The Cyber Intelligence Sharing and Protection Act (or CISPA for short) is once again in the news, but this time a major counter-attack is being planned to fight it.
Digital Journal recently reported on the controversial new bill, CISPA and its threats to internet freedom.
Advocates fighting for an open internet are concerned about CISPA, which is currently being considered by Congress under the guise of addressing cybersecurity threats.
They have this week launched a counter-campaign against this draconian bill.
The opponents state that the government is attempting to once again restrict internet access to millions of Americans which could kill internet freedom of expression and information.
4 months ago a massive campaign was launched to crush the Stop Online Piracy Act (SOPA), and now with the U.S. Congress expecting to vote on CISPA next week, opponents of internet censorship are now fighting back for their right to a free internet.
The Washington DC-based Center for Democracy & Technology (DCT) has stated: “CISPA … would allow companies to monitor private email, Internet searches, and other online activity and then share information with the government under an excessively broad definition of a cyber threat. Under CISPA, the government could do almost anything with this information, including using it for purposes not related to cybersecurity. The information could go directly to the National Security Agency, a military agency that operates secretly and with little public accountability.”
Under the new draconian bill the government can investigate and share any information "directly pertaining to a vulnerability of, or threat to" a computer network. However, what would constitute a threat is really open-ended under the new bill.
U.S. Representative Mike Rogers (R-Michigan) stated “The broad base of support for this bill shows that Congress recognizes the urgent need to help our private sector better defend itself from these invidious attacks," when submitting the bill to Congress.
With both Facebook and Microsoft forming part of a list of around 30 companies pushing to get CISPA approved, Stop Cyber Spying Week is believed to be essential to fight this. CISPA has not yet achieved the kind of attention that SOPA had in the news, but this may change soon.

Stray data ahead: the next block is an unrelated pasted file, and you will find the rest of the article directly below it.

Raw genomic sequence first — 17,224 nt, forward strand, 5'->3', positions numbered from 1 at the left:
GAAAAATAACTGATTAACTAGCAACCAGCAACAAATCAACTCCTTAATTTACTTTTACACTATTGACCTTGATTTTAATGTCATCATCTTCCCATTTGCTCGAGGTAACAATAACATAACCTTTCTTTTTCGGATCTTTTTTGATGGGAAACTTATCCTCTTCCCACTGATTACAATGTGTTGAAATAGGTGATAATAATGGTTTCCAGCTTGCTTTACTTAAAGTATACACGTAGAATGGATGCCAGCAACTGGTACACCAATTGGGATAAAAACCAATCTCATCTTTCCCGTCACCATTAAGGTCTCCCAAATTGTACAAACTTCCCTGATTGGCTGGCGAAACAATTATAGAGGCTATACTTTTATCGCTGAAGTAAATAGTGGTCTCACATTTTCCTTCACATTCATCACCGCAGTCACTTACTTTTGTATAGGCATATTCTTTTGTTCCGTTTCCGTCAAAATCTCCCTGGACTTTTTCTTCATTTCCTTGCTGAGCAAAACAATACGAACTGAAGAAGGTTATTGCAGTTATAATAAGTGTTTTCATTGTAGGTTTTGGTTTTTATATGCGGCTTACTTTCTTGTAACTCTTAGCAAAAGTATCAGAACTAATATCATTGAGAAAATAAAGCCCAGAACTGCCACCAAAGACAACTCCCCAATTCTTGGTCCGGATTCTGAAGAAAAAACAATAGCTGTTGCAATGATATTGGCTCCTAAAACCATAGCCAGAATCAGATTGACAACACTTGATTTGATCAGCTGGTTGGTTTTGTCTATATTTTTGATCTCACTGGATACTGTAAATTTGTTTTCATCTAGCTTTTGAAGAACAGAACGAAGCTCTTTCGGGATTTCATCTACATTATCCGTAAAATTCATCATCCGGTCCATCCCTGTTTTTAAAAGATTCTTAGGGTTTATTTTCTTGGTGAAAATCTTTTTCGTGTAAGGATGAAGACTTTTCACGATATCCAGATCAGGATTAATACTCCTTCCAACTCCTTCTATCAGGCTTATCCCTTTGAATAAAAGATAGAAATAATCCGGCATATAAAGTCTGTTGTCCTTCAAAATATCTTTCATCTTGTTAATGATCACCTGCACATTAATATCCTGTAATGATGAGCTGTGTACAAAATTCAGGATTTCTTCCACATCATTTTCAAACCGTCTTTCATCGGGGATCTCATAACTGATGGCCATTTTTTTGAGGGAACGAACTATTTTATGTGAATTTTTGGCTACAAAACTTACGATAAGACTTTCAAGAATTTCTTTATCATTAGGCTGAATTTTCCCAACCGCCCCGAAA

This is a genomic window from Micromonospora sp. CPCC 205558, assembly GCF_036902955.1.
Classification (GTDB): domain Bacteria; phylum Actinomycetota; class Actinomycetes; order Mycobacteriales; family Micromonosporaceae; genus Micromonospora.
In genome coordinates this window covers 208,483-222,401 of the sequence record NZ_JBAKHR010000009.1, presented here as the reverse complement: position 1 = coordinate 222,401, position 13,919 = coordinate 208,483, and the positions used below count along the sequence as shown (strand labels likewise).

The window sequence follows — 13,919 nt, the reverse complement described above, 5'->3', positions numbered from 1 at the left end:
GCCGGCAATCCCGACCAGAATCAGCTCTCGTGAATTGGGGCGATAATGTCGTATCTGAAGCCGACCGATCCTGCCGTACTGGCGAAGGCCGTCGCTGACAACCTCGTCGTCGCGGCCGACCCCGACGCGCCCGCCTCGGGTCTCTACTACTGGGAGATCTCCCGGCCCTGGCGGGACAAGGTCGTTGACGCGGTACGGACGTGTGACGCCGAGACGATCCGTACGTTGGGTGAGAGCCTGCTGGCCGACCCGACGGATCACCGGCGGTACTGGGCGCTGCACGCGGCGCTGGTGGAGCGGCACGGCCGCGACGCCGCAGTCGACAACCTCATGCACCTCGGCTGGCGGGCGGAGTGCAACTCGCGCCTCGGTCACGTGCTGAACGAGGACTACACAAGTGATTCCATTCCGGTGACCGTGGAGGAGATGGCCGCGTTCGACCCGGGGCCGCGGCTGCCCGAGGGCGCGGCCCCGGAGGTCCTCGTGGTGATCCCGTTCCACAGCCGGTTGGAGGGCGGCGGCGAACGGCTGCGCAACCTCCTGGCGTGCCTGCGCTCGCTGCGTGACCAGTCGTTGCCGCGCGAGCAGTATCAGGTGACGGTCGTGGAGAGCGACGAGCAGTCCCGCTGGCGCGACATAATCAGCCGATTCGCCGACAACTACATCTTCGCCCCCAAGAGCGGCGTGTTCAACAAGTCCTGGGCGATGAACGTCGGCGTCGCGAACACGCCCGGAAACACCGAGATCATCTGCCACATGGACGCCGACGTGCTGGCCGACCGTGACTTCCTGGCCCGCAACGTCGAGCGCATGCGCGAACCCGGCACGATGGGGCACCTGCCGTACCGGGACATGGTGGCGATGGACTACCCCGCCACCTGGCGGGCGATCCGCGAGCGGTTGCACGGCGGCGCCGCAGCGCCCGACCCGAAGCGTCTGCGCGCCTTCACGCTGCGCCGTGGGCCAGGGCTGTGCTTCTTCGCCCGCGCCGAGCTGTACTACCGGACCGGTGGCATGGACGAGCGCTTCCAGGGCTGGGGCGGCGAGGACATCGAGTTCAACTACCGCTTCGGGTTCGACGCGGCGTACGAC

The Electronic Frontier Foundation (EFF) issued a press release yesterday saying: “The goal of Stop Cyber Spying Week is simple: get Congress to back off of any cybersnooping legislation that sacrifices the civil liberties of Internet users.”
Opponents of the legislation, including CDT, EFF and others, are attempting to raise public awareness of the bill and they hope that their campaign will have a similar success to the massive Internet blackout earlier this year against SOPA and PIPA which was supported by Wikipedia, Reddit and other major websites and which, at least for now, has crushed both bills.
Kendall Burman of the CDT spoke to RT last month saying concerns about CISPA are very real. “Cyber security, when done right and done narrowly, could benefit everyone. But it needs to be done in an incremental way with a narrow approach, and the heavy hand that lawmakers are taking with these current bills . . . it brings real serious concerns.”
The American Civil Liberties Union (ACLU) are also joining the fight and a representative, Mandy Simon states: “So the government wants our information. Let's give it to them. Tweet a message to your member of Congress on Twitter about the kind of things you do online that are none of the government business. Tell your Congressperson the details of what you do online — the personal, the mundane, whatever — so they can see just how much personal, unnecessary data about you could be shared with the government as a result of the legislation's dangerously vague language. Use the hashtags #CongressTMI and #CISPA.”
Simon adds: “Our goal this week is to show exactly how invasive CISPA's power would be and we encourage all of you to get involved. Please stand with us, tweet with us and tell your Representatives that if cybersecurity legislation doesn't protect your rights, it shouldn't get passed.”
As part of the fight, Avaaz and Change.Org are running petitions in an attempt to stop CISPA and Demand Progress have a petition going to tell Facebook to withdraw its support of CISPA and another to fight CISPA itself.
Congress has recently set up a new Twitter account to list the merits of CISPA, where Twitter users can air their views on the subject with 140 characters or less.